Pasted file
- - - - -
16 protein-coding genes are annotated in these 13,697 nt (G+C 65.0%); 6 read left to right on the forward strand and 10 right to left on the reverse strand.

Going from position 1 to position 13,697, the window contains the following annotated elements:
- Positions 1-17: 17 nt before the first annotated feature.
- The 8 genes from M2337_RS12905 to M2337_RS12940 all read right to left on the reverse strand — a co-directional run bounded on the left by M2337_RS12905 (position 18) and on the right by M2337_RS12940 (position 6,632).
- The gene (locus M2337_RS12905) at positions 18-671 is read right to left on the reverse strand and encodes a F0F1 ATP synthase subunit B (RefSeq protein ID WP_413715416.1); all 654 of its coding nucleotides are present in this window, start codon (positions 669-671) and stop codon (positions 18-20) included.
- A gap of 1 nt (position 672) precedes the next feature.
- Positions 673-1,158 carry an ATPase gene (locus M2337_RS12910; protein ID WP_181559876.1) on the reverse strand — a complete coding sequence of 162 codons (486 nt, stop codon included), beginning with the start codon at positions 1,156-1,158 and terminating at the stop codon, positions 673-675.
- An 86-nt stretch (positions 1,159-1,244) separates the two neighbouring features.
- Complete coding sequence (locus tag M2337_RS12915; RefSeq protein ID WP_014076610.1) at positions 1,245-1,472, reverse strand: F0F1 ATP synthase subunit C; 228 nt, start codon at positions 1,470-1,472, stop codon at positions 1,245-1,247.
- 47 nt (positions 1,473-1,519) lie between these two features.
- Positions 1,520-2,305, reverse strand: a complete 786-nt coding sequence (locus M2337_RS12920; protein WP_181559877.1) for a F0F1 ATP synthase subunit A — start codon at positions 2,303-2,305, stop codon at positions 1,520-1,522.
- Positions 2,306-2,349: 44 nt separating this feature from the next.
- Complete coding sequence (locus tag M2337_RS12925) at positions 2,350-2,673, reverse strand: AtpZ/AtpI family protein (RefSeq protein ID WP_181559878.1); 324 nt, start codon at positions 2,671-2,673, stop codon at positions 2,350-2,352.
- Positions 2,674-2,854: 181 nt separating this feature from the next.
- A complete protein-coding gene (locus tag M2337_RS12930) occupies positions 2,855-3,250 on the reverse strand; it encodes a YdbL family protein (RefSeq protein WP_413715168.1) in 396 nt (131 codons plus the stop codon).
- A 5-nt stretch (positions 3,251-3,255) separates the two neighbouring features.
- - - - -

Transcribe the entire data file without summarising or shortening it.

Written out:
16 protein-coding genes are annotated in these 13,697 nt (G+C 65.0%); 6 read left to right on the forward strand and 10 right to left on the reverse strand.

Going from position 1 to position 13,697, the window contains the following annotated elements:
- Positions 1-17: 17 nt before the first annotated feature.
- The 8 genes from M2337_RS12905 to M2337_RS12940 all read right to left on the reverse strand — a co-directional run bounded on the left by M2337_RS12905 (position 18) and on the right by M2337_RS12940 (position 6,632).
- The gene (locus M2337_RS12905) at positions 18-671 is read right to left on the reverse strand and encodes a F0F1 ATP synthase subunit B (RefSeq protein ID WP_413715416.1); all 654 of its coding nucleotides are present in this window, start codon (positions 669-671) and stop codon (positions 18-20) included.
- A gap of 1 nt (position 672) precedes the next feature.
- Positions 673-1,158 carry an ATPase gene (locus M2337_RS12910; protein ID WP_181559876.1) on the reverse strand — a complete coding sequence of 162 codons (486 nt, stop codon included), beginning with the start codon at positions 1,156-1,158 and terminating at the stop codon, positions 673-675.
- An 86-nt stretch (positions 1,159-1,244) separates the two neighbouring features.
- Complete coding sequence (locus tag M2337_RS12915; RefSeq protein ID WP_014076610.1) at positions 1,245-1,472, reverse strand: F0F1 ATP synthase subunit C; 228 nt, start codon at positions 1,470-1,472, stop codon at positions 1,245-1,247.
- 47 nt (positions 1,473-1,519) lie between these two features.
- Positions 1,520-2,305, reverse strand: a complete 786-nt coding sequence (locus M2337_RS12920; protein WP_181559877.1) for a F0F1 ATP synthase subunit A — start codon at positions 2,303-2,305, stop codon at positions 1,520-1,522.
- Positions 2,306-2,349: 44 nt separating this feature from the next.
- Complete coding sequence (locus tag M2337_RS12925) at positions 2,350-2,673, reverse strand: AtpZ/AtpI family protein (RefSeq protein ID WP_181559878.1); 324 nt, start codon at positions 2,671-2,673, stop codon at positions 2,350-2,352.
- Positions 2,674-2,854: 181 nt separating this feature from the next.
- A complete protein-coding gene (locus tag M2337_RS12930) occupies positions 2,855-3,250 on the reverse strand; it encodes a YdbL family protein (RefSeq protein WP_413715168.1) in 396 nt (131 codons plus the stop codon).
- A 5-nt stretch (positions 3,251-3,255) separates the two neighbouring features.